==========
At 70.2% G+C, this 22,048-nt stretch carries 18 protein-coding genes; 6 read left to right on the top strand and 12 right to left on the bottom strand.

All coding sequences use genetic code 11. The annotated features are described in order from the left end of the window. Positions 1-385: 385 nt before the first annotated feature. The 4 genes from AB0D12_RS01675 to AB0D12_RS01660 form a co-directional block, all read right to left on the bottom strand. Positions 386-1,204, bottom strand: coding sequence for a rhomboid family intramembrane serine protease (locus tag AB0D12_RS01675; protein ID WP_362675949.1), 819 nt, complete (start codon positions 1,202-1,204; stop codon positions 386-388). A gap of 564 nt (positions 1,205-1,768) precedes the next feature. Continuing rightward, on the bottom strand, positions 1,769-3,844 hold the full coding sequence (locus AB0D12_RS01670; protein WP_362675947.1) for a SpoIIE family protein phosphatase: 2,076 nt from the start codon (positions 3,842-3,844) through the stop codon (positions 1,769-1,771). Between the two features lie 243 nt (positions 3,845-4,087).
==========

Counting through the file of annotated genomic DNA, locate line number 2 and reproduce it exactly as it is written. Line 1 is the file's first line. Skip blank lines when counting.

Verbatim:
All coding sequences use genetic code 11. The annotated features are described in order from the left end of the window. Positions 1-385: 385 nt before the first annotated feature. The 4 genes from AB0D12_RS01675 to AB0D12_RS01660 form a co-directional block, all read right to left on the bottom strand. Positions 386-1,204, bottom strand: coding sequence for a rhomboid family intramembrane serine protease (locus tag AB0D12_RS01675; protein ID WP_362675949.1), 819 nt, complete (start codon positions 1,202-1,204; stop codon positions 386-388). A gap of 564 nt (positions 1,205-1,768) precedes the next feature. Continuing rightward, on the bottom strand, positions 1,769-3,844 hold the full coding sequence (locus AB0D12_RS01670; protein WP_362675947.1) for a SpoIIE family protein phosphatase: 2,076 nt from the start codon (positions 3,842-3,844) through the stop codon (positions 1,769-1,771). Between the two features lie 243 nt (positions 3,845-4,087).